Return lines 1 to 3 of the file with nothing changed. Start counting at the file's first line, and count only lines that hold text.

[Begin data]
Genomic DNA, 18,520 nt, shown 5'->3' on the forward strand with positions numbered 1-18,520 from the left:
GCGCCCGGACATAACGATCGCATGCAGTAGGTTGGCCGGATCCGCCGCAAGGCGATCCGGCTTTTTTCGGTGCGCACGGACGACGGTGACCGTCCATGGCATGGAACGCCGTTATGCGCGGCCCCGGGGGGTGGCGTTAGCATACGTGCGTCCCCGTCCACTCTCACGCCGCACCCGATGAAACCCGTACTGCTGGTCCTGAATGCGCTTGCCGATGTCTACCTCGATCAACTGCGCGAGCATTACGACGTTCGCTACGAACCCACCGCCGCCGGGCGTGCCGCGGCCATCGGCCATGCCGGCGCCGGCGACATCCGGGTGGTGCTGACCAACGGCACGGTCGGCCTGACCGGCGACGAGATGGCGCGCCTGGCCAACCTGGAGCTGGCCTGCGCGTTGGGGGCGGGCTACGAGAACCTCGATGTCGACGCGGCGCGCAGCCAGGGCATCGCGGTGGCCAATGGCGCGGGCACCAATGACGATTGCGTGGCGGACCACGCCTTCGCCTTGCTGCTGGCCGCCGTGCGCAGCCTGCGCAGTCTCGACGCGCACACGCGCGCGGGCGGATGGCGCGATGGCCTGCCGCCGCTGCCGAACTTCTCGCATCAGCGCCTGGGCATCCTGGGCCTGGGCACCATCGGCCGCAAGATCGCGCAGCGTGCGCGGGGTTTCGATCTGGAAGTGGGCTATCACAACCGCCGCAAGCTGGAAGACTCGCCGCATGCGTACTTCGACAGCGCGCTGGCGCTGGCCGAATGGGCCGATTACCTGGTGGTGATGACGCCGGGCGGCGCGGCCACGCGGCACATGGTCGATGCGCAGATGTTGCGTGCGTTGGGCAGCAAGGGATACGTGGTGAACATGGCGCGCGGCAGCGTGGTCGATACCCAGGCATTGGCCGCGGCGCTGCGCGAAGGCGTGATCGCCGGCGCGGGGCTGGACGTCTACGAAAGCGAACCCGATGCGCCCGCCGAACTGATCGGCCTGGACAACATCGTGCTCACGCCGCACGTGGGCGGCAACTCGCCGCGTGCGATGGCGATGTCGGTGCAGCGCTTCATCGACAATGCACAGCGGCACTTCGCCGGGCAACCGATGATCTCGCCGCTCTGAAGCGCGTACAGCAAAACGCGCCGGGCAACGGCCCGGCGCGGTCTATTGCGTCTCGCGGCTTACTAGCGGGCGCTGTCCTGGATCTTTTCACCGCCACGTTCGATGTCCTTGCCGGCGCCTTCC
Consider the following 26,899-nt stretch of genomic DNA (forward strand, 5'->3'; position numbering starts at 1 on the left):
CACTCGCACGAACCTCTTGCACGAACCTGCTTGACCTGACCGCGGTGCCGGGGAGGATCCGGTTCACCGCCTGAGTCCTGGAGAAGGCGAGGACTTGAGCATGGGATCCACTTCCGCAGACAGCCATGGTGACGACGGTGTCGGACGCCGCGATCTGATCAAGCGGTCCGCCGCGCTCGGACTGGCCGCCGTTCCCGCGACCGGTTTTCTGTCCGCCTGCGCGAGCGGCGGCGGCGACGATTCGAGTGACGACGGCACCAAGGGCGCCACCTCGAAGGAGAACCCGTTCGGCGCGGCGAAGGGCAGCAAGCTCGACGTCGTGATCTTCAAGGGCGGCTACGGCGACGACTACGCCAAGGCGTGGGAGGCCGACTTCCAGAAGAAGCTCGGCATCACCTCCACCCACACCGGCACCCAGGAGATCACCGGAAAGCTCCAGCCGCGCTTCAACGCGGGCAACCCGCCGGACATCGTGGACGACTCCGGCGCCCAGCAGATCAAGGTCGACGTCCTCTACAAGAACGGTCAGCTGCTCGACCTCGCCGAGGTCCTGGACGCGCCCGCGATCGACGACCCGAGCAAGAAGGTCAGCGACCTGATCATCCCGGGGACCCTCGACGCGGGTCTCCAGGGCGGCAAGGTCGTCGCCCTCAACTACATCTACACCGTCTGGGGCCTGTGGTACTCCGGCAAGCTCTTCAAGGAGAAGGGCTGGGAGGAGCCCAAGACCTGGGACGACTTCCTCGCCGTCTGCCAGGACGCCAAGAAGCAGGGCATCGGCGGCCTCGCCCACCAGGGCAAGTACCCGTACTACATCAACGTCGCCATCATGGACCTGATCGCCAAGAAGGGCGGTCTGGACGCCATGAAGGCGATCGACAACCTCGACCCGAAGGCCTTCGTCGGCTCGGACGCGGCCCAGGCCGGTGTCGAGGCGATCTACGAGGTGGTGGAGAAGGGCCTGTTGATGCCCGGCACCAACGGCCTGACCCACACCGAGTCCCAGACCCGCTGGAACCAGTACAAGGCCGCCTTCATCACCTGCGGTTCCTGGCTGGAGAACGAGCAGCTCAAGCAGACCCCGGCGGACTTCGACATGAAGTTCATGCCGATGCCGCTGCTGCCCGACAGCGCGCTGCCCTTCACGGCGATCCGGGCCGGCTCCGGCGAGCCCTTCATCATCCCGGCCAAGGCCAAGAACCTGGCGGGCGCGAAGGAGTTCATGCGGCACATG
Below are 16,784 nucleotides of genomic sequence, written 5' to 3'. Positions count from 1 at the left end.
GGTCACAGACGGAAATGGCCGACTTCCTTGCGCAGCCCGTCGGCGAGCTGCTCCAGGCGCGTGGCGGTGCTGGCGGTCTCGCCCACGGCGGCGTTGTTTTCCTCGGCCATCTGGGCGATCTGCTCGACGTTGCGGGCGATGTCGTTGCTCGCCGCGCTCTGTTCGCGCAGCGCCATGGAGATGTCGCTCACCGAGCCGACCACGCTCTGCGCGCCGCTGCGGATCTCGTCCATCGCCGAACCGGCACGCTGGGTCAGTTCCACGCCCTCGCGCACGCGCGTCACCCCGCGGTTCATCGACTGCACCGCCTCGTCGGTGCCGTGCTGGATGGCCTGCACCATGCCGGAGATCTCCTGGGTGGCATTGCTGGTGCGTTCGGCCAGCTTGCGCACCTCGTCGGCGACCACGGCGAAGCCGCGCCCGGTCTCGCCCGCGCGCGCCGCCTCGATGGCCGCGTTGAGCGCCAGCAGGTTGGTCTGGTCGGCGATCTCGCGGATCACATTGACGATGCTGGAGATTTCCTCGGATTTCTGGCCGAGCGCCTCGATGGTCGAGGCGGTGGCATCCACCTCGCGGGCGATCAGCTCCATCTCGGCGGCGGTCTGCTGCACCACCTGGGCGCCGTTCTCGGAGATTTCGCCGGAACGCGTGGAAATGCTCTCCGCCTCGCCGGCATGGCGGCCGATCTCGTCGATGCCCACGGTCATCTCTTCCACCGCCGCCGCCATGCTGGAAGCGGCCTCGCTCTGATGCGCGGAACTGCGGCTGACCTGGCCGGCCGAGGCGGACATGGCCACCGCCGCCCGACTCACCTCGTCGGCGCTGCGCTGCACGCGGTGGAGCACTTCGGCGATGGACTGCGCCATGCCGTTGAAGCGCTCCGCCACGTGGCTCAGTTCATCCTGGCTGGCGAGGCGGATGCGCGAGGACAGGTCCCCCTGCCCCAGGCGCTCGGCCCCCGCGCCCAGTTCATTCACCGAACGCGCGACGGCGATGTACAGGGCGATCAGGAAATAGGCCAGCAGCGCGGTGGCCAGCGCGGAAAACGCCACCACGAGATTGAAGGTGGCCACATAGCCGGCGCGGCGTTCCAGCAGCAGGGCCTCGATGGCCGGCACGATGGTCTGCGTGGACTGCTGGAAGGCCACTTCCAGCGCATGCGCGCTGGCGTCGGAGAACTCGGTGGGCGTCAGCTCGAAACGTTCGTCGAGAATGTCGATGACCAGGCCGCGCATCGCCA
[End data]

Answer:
Genomic DNA, 18,520 nt, shown 5'->3' on the forward strand with positions numbered 1-18,520 from the left:
GCGCCCGGACATAACGATCGCATGCAGTAGGTTGGCCGGATCCGCCGCAAGGCGATCCGGCTTTTTTCGGTGCGCACGGACGACGGTGACCGTCCATGGCATGGAACGCCGTTATGCGCGGCCCCGGGGGGTGGCGTTAGCATACGTGCGTCCCCGTCCACTCTCACGCCGCACCCGATGAAACCCGTACTGCTGGTCCTGAATGCGCTTGCCGATGTCTACCTCGATCAACTGCGCGAGCATTACGACGTTCGCTACGAACCCACCGCCGCCGGGCGTGCCGCGGCCATCGGCCATGCCGGCGCCGGCGACATCCGGGTGGTGCTGACCAACGGCACGGTCGGCCTGACCGGCGACGAGATGGCGCGCCTGGCCAACCTGGAGCTGGCCTGCGCGTTGGGGGCGGGCTACGAGAACCTCGATGTCGACGCGGCGCGCAGCCAGGGCATCGCGGTGGCCAATGGCGCGGGCACCAATGACGATTGCGTGGCGGACCACGCCTTCGCCTTGCTGCTGGCCGCCGTGCGCAGCCTGCGCAGTCTCGACGCGCACACGCGCGCGGGCGGATGGCGCGATGGCCTGCCGCCGCTGCCGAACTTCTCGCATCAGCGCCTGGGCATCCTGGGCCTGGGCACCATCGGCCGCAAGATCGCGCAGCGTGCGCGGGGTTTCGATCTGGAAGTGGGCTATCACAACCGCCGCAAGCTGGAAGACTCGCCGCATGCGTACTTCGACAGCGCGCTGGCGCTGGCCGAATGGGCCGATTACCTGGTGGTGATGACGCCGGGCGGCGCGGCCACGCGGCACATGGTCGATGCGCAGATGTTGCGTGCGTTGGGCAGCAAGGGATACGTGGTGAACATGGCGCGCGGCAGCGTGGTCGATACCCAGGCATTGGCCGCGGCGCTGCGCGAAGGCGTGATCGCCGGCGCGGGGCTGGACGTCTACGAAAGCGAACCCGATGCGCCCGCCGAACTGATCGGCCTGGACAACATCGTGCTCACGCCGCACGTGGGCGGCAACTCGCCGCGTGCGATGGCGATGTCGGTGCAGCGCTTCATCGACAATGCACAGCGGCACTTCGCCGGGCAACCGATGATCTCGCCGCTCTGAAGCGCGTACAGCAAAACGCGCCGGGCAACGGCCCGGCGCGGTCTATTGCGTCTCGCGGCTTACTAGCGGGCGCTGTCCTGGATCTTTTCACCGCCACGTTCGATGTCCTTGCCGGCGCCTTCC
Consider the following 26,899-nt stretch of genomic DNA (forward strand, 5'->3'; position numbering starts at 1 on the left):